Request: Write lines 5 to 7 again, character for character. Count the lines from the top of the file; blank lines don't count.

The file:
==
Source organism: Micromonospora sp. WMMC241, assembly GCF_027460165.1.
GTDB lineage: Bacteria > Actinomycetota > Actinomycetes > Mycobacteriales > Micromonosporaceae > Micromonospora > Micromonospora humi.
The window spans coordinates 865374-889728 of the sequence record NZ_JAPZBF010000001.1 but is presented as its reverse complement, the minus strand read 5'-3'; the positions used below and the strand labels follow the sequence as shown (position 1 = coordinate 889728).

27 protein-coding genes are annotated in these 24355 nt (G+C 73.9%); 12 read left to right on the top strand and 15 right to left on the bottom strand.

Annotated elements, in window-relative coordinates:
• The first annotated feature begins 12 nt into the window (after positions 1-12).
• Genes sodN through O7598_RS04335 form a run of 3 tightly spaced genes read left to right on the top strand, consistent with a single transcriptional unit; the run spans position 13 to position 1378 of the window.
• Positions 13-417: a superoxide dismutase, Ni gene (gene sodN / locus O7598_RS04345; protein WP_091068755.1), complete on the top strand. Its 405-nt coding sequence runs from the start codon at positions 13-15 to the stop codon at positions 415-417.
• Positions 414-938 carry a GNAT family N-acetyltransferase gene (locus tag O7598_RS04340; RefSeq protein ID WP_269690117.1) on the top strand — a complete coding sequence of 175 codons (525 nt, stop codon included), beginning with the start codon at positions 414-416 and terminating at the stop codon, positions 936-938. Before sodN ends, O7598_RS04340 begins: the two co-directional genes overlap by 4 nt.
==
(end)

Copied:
Annotated elements, in window-relative coordinates:
• The first annotated feature begins 12 nt into the window (after positions 1-12).
• Genes sodN through O7598_RS04335 form a run of 3 tightly spaced genes read left to right on the top strand, consistent with a single transcriptional unit; the run spans position 13 to position 1378 of the window.